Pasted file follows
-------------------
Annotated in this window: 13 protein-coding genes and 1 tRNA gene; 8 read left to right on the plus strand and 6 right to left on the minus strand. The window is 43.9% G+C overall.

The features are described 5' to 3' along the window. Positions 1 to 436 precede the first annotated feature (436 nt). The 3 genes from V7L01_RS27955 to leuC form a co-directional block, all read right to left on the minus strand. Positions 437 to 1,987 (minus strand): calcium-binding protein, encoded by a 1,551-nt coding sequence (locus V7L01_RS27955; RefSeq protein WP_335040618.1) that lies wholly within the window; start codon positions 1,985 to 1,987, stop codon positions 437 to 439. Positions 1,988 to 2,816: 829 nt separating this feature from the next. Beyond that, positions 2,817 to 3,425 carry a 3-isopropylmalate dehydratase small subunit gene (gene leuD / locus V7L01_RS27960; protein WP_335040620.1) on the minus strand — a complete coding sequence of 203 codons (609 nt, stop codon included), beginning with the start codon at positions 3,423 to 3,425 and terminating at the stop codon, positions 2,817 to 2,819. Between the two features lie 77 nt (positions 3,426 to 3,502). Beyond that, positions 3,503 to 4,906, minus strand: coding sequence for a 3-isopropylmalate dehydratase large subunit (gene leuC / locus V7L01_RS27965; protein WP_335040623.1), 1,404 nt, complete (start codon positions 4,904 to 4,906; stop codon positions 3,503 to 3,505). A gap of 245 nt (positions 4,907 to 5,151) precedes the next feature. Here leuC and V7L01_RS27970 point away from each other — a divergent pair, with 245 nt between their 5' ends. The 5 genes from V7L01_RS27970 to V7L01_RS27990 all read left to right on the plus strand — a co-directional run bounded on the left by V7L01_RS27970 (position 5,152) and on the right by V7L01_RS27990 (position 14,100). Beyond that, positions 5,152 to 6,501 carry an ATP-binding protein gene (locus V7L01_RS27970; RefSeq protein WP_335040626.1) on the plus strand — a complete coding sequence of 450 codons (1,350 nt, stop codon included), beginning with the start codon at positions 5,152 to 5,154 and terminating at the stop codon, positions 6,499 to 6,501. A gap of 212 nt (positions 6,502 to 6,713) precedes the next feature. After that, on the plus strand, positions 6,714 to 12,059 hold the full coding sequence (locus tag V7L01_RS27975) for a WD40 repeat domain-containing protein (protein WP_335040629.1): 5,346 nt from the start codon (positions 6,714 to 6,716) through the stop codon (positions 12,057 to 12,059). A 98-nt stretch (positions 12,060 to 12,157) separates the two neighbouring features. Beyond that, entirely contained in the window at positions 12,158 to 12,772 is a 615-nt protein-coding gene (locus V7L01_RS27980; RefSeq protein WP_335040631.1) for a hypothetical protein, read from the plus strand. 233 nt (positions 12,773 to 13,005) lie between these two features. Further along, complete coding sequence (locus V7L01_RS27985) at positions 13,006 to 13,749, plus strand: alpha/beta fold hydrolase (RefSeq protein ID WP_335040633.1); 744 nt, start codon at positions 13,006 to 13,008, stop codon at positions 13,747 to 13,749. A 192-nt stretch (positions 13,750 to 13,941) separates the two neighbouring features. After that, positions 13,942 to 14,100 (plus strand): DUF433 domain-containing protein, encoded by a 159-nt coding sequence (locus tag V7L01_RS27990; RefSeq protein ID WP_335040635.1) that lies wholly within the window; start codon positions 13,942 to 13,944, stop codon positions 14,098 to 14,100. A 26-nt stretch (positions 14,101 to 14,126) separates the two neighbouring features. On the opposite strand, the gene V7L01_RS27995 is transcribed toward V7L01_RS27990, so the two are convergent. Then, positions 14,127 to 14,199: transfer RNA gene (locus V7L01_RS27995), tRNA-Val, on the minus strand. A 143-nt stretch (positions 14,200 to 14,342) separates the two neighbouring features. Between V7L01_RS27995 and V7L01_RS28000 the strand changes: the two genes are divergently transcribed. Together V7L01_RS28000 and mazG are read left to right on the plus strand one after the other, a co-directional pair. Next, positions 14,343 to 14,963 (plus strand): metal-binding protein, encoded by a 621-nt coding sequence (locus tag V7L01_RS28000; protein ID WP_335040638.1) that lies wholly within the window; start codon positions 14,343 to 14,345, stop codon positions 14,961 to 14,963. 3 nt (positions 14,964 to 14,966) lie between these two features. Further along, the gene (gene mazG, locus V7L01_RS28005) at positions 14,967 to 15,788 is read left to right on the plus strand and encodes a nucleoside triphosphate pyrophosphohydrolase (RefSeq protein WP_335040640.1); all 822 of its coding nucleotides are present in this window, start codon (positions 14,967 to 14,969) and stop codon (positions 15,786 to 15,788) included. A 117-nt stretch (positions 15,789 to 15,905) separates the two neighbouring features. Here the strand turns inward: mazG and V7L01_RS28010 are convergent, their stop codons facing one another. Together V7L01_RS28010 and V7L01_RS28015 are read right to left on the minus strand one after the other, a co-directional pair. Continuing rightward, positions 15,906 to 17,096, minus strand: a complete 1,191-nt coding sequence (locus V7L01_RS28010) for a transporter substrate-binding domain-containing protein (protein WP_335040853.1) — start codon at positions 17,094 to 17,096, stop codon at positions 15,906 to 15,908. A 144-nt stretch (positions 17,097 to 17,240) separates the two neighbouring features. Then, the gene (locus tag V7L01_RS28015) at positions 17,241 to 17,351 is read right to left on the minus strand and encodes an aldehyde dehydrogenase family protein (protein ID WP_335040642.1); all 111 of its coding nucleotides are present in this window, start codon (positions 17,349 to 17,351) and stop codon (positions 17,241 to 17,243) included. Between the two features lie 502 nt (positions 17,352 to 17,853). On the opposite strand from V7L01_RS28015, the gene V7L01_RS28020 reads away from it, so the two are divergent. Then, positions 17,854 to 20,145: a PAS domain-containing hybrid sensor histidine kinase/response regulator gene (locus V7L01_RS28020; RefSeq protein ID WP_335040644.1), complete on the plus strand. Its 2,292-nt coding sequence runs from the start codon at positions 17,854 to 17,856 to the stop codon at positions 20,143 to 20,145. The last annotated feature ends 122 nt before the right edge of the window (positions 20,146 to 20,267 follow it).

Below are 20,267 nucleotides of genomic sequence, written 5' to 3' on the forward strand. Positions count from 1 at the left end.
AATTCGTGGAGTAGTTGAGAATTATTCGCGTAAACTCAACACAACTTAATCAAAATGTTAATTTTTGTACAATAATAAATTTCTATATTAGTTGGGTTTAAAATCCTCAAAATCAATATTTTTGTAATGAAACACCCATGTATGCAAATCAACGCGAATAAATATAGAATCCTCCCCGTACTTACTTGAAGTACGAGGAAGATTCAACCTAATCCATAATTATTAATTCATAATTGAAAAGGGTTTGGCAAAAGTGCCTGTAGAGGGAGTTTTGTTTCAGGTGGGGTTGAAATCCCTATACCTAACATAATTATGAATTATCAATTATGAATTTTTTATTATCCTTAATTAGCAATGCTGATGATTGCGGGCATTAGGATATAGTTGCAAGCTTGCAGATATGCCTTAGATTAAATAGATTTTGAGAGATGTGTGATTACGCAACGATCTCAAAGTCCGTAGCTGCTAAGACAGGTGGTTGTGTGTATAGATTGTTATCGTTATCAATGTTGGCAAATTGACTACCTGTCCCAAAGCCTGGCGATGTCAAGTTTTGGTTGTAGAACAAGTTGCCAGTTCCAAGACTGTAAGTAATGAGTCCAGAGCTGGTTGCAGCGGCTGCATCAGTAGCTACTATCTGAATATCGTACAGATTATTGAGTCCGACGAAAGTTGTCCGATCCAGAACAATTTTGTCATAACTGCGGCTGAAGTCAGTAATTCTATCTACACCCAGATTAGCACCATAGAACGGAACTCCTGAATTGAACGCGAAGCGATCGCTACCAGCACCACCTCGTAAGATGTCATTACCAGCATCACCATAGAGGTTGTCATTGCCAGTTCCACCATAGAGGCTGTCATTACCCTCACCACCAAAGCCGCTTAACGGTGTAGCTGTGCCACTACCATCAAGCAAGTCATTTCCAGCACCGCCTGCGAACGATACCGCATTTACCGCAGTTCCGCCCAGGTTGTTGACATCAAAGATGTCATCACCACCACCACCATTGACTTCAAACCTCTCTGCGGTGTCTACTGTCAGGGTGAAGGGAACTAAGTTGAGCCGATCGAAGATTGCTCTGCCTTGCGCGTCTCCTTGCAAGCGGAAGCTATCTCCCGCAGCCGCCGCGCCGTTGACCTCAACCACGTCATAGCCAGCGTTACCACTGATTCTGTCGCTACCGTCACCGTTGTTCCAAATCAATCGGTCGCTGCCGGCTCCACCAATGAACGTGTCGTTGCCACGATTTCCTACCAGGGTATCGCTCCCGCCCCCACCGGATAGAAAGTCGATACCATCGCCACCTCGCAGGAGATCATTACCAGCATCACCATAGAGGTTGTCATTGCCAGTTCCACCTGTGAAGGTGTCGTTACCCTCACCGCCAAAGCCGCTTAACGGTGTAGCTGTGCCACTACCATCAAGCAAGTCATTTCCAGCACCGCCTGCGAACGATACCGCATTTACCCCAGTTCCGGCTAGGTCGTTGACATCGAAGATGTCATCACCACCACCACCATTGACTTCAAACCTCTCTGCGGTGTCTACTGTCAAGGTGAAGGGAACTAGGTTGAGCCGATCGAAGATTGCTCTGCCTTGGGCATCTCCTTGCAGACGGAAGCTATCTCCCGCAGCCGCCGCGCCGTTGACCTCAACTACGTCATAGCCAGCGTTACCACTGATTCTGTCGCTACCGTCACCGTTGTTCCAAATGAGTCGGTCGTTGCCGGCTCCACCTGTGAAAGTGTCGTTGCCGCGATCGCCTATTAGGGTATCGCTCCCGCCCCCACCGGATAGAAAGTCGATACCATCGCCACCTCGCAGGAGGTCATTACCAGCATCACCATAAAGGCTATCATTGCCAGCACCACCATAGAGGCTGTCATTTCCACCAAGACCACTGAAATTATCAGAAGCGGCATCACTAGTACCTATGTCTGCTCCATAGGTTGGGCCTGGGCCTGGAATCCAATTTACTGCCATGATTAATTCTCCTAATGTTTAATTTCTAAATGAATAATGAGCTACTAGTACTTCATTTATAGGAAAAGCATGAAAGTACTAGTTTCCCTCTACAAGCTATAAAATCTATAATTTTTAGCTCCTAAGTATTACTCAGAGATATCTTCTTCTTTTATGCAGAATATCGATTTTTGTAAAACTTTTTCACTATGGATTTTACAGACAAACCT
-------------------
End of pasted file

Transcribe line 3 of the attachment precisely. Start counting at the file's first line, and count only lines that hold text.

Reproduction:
Below are 20,267 nucleotides of genomic sequence, written 5' to 3' on the forward strand. Positions count from 1 at the left end.